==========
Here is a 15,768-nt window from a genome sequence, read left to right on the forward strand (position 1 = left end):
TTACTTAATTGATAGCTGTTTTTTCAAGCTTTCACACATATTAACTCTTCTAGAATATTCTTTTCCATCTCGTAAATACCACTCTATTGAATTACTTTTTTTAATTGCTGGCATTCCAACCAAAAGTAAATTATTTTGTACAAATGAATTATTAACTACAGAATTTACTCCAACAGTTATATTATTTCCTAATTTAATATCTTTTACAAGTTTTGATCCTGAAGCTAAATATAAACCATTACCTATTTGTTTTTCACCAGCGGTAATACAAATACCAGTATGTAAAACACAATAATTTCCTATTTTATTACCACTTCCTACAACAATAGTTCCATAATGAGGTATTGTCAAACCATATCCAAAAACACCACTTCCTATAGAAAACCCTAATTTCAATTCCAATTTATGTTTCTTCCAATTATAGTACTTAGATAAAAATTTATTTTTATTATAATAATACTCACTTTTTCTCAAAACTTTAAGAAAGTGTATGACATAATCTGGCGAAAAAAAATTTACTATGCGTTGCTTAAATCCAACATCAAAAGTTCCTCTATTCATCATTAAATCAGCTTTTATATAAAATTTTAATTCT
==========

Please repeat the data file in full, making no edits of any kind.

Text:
Here is a 15,768-nt window from a genome sequence, read left to right on the forward strand (position 1 = left end):
TTACTTAATTGATAGCTGTTTTTTCAAGCTTTCACACATATTAACTCTTCTAGAATATTCTTTTCCATCTCGTAAATACCACTCTATTGAATTACTTTTTTTAATTGCTGGCATTCCAACCAAAAGTAAATTATTTTGTACAAATGAATTATTAACTACAGAATTTACTCCAACAGTTATATTATTTCCTAATTTAATATCTTTTACAAGTTTTGATCCTGAAGCTAAATATAAACCATTACCTATTTGTTTTTCACCAGCGGTAATACAAATACCAGTATGTAAAACACAATAATTTCCTATTTTATTACCACTTCCTACAACAATAGTTCCATAATGAGGTATTGTCAAACCATATCCAAAAACACCACTTCCTATAGAAAACCCTAATTTCAATTCCAATTTATGTTTCTTCCAATTATAGTACTTAGATAAAAATTTATTTTTATTATAATAATACTCACTTTTTCTCAAAACTTTAAGAAAGTGTATGACATAATCTGGCGAAAAAAAATTTACTATGCGTTGCTTAAATCCAACATCAAAAGTTCCTCTATTCATCATTAAATCAGCTTTTATATAAAATTTTAATTCT